It’s easy to see why George Pelecanos admires Don Carpenter’s 1966 novel, Hard Rain Falling. Carpenter’s unvarnished style, empathy for the underclass, candor about race, and detailed descriptions of prisons and juvenile institutions all echo Pelecanos’ interests as a novelist, especially in his latest book, The Way Home. “It might be the most unheralded important American novel of the 1960s,” Pelecanos writes in the introduction to a new edition of Hard Rain Falling; it certainly reads like the unjustly neglected cousin of City of Night and Last Exit to Brooklyn. Its hero, Jack Levitt, is a hard-luck type who bounces down the West Coast, taking on life as a gambler, prisoner, and family man. There’s plenty of outward conflict in the story, but Carpenter (who died in 1995) also brilliantly lays bare Jack’s interior—few novels this side of Sartre so powerfully describe the struggle to break free “from the loneliness of being alive.”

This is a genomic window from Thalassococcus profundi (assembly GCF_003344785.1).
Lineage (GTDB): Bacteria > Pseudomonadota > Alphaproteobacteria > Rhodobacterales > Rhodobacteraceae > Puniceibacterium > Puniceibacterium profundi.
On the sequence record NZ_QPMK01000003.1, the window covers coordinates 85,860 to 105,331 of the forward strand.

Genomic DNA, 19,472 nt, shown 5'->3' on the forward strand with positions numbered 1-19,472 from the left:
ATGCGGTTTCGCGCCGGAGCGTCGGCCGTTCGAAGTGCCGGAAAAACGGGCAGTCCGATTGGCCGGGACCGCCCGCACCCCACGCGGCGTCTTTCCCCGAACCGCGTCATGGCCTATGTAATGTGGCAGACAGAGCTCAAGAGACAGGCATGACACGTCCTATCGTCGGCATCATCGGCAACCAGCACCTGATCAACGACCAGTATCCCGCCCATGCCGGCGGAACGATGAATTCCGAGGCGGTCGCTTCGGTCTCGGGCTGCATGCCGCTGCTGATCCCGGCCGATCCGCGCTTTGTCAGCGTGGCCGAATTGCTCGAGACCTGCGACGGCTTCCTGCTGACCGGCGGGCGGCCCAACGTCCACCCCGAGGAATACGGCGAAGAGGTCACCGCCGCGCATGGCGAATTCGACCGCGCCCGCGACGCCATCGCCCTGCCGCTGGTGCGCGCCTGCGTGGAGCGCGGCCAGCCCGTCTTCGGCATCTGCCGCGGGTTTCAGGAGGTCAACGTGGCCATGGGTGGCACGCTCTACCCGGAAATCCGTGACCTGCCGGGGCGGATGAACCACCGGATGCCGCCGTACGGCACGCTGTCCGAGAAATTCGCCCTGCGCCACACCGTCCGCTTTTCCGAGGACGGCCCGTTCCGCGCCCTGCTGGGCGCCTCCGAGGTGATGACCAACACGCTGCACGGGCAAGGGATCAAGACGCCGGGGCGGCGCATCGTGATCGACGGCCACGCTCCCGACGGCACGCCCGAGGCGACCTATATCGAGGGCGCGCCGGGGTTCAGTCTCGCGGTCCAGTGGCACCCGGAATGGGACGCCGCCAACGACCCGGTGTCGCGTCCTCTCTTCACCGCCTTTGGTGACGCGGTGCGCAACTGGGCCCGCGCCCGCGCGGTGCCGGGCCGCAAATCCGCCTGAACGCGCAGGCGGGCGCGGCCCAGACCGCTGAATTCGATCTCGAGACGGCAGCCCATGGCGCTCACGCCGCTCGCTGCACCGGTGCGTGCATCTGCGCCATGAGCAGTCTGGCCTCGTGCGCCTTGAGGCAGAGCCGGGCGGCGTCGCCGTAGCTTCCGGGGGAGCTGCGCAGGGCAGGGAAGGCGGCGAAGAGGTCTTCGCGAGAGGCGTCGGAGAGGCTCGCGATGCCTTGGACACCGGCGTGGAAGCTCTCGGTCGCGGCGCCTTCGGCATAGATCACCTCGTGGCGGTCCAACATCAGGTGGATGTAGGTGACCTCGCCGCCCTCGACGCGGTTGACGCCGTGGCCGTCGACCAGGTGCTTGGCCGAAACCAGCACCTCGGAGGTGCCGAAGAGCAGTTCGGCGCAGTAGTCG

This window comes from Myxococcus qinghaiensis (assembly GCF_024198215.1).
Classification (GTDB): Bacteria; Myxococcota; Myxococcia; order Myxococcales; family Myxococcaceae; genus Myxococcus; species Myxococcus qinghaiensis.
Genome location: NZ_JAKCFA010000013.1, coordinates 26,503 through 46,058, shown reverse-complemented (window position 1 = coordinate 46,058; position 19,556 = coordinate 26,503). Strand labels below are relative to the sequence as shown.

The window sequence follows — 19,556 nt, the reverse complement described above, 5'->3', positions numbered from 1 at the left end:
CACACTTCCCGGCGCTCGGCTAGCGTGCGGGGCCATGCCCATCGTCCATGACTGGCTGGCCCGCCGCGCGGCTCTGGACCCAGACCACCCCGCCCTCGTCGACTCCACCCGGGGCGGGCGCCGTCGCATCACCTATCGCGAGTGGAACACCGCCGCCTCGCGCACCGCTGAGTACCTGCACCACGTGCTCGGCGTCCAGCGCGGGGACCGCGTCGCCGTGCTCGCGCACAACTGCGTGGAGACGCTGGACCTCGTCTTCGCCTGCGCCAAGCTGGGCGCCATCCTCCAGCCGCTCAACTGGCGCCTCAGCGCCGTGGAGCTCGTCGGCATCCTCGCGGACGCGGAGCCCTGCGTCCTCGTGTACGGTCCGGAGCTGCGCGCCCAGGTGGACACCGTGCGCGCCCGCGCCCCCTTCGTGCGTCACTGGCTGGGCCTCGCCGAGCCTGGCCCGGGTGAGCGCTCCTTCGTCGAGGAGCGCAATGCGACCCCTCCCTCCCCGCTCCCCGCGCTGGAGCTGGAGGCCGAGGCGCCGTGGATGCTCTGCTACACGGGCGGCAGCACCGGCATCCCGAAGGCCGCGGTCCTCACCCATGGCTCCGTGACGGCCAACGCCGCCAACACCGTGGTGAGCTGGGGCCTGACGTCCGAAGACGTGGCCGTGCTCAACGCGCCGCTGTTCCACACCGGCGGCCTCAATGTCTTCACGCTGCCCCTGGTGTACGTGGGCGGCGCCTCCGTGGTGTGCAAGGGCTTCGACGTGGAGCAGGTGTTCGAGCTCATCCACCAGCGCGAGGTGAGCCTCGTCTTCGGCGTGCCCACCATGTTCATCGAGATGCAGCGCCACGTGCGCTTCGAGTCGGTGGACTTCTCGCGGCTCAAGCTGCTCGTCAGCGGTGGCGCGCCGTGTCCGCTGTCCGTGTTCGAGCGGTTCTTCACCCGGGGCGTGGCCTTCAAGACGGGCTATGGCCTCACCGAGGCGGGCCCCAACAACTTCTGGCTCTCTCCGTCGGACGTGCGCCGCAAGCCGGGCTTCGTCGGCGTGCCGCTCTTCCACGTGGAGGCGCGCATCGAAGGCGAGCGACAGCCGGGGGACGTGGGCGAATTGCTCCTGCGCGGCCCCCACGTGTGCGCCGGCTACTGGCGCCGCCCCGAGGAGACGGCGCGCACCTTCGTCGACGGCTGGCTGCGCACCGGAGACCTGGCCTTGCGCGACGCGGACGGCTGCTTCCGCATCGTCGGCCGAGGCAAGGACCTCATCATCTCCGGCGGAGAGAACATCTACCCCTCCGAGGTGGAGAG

PELECANOS DISCUSSES AND SIGNS COPIES OF HIS WORK AT 6:30 P.M. AT BUSBOYS AND POETS, 2021 14TH ST. NW. FREE. (202) 387-7638.